A simple, rustic, easy to make one layer cake is just want summer ordered! Fresh plums adorn the top of this Rustic Plum Cake (which can be made gluten-free or with gluten) and you’ll never guess where the recipe came from!
It’s been awhile since I shared a new cookbook on Boulder Locavore and when I received an email from Clint Marsh, co-author of The Troll Cookbook (with Karima Cammell) asking if I’d be interested in having a copy of the newly released cookbook I couldn’t resist! Loving a bit of whimsy and mythical creatures, my curiosity was piqued, not at all sure how trolls could have their own cookbook. The cookbook is so much more than a collection of recipes and I’m delighted to share it with you today, along with a recipe adapted from the cookbook for Rustic Plum Cake.
I knew my kids in particular would be very excited about the book too. I told them each about it separately and their first reaction made me realize the term ‘troll’ in our modern lexicon begs clarification over the cookbook’s focus. Their first thought was that it was a cookbook relating to internet trolls. I’m not sure what exactly that would be like (‘stalker snacks’?) but this book is a thorough compendium of all things traditional troll, as in the creatures supposedly living under bridges and other creatures one may not even realize to be in the troll family.
I was approached about reviewing The Troll Cookbook due to their locavore habits and seasonal food interests. The Troll Cookbook is a collection of troll history, seasonal recipes and food keeping practices (think fermenting, canning, etc.). A key goal of the cookbook is to encourage home chefs to cook in a more freestyle manner, to not rely as heavily on measuring tools as one’s instincts in the kitchen; to depart a traditional comfort zone of recipe dependence for one’s inner culinary intuition.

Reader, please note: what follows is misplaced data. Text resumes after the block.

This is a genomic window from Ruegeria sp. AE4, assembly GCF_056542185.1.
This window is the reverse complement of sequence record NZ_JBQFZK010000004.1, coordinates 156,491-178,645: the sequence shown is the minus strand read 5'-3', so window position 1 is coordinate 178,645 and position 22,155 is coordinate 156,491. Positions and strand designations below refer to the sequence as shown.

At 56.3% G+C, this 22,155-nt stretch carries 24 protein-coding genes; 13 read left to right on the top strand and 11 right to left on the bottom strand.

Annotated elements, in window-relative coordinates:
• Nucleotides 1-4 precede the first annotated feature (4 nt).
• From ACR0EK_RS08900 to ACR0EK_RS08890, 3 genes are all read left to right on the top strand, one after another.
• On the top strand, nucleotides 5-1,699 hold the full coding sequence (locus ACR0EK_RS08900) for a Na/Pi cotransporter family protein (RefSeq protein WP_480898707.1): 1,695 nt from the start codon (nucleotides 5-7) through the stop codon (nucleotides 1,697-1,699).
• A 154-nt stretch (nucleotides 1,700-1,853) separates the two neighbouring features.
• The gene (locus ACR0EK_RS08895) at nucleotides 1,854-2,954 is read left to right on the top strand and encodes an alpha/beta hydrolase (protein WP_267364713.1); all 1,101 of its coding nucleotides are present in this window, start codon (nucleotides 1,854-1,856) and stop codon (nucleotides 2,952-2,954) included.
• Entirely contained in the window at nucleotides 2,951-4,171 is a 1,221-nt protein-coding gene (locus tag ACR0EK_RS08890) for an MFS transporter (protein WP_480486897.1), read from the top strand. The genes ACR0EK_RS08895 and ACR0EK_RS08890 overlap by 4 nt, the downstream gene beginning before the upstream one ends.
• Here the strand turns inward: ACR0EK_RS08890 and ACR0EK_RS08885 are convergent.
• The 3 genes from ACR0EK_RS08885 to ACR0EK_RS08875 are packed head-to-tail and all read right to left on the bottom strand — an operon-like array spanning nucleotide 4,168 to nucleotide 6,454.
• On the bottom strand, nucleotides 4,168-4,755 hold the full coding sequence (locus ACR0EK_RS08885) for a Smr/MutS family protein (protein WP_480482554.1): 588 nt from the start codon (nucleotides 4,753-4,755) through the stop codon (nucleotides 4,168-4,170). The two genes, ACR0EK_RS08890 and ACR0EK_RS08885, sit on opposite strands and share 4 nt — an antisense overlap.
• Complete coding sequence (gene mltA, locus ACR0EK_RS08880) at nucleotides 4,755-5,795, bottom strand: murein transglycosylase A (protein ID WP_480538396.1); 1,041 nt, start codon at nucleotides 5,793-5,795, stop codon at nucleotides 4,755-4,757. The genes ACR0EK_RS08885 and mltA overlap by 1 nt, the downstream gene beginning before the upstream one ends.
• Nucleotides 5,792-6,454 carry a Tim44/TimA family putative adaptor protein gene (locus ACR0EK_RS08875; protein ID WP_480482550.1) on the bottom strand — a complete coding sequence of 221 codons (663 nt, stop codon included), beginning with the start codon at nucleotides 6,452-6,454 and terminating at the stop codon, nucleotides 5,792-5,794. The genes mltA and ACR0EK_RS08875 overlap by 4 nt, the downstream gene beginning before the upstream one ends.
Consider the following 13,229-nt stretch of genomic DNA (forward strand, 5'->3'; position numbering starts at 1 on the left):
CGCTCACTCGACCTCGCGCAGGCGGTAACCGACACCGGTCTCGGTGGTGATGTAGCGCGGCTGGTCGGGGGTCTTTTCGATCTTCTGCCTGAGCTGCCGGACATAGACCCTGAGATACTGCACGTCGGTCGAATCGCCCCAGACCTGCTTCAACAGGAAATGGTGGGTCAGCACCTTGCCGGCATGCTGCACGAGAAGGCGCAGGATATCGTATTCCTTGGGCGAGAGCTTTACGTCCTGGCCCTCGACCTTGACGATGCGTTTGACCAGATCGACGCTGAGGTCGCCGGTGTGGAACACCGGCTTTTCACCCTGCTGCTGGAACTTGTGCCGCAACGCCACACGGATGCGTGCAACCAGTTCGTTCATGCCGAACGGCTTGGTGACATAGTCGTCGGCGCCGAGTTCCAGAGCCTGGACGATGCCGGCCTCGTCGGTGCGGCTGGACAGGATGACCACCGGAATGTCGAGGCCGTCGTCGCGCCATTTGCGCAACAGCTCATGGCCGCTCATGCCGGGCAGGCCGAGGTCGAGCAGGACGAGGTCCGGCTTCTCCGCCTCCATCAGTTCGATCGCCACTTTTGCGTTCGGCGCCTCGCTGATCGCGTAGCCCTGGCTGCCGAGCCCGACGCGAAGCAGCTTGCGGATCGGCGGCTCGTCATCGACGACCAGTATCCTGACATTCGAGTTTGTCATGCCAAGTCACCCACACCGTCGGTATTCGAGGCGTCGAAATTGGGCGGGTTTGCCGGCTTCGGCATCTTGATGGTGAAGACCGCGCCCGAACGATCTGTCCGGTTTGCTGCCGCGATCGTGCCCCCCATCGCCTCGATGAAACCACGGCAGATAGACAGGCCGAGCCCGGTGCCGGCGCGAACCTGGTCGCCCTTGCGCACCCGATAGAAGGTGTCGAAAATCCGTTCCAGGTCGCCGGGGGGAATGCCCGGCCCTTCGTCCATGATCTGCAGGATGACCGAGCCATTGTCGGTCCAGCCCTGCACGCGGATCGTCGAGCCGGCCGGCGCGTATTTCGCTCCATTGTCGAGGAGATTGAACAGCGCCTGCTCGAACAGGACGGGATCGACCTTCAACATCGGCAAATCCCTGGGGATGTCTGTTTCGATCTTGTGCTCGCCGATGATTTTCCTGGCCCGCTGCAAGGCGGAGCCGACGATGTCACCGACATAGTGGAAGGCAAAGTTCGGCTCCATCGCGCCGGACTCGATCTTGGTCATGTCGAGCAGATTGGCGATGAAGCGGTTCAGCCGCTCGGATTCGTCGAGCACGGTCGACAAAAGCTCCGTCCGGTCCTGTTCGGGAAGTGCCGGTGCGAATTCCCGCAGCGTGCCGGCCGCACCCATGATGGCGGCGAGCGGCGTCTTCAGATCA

Along these lines the book includes a great conversion table from ‘human’ (U.S.A.) to troll and gnome (from each imperial and metric measurement). When making recipes from the cookbook the conversions may be found in the back of the book and troll measurements are included in the recipes. Not all instructions are precise; checking for doneness for instance may determine the length of cooking rather than specific timing. Though I rarely make anything without some changes, the opportunity to practice a bit of kitchen improv may not be comfortable for all depending on their level of cooking comfort and experience.
The stories and history about the trolls, along with numerous drawings, will appeal to those loving folktales. Interesting recipes like ‘how to make wine’ will avail readers of some fun food projects to complement the chapters of seasonal recipes. For instance, the chapter on Summer recipes includes narrative and several recipes involving dairy (with a prelude about dairy and cooking with it): making butter, cultured sour cream, buttermilk, yogurt, cheeses and more. There are several similar mini-tutorials throughout the book.
I wanted to share a recipe from the book that fit with the summer season and selected one for Plum Cake. In the spirit of freestyling I adapted the recipe to be made either gluten-free or with regular flour. It’s a charming, rustic one-layer cake that is very easy to make and is adorned with fresh plums as the name suggests.
The recipe notes from The Troll Cookbook shares “At the height of plum season, the trolls whip up fresh plum cake every day for a few weeks. The best fruits for this cake are the small cherry-sized wild plums (such as Mirabelle) found on volunteer trees growing in unlikely places. Once the troll is in the plum cake habit he often doesn’t want to stop, and will keep scooping up stone fruit (including plums, apricots and nectarines) wherever he finds it – off branches, beneath trees, and from the other side of a neighbor’s fence.”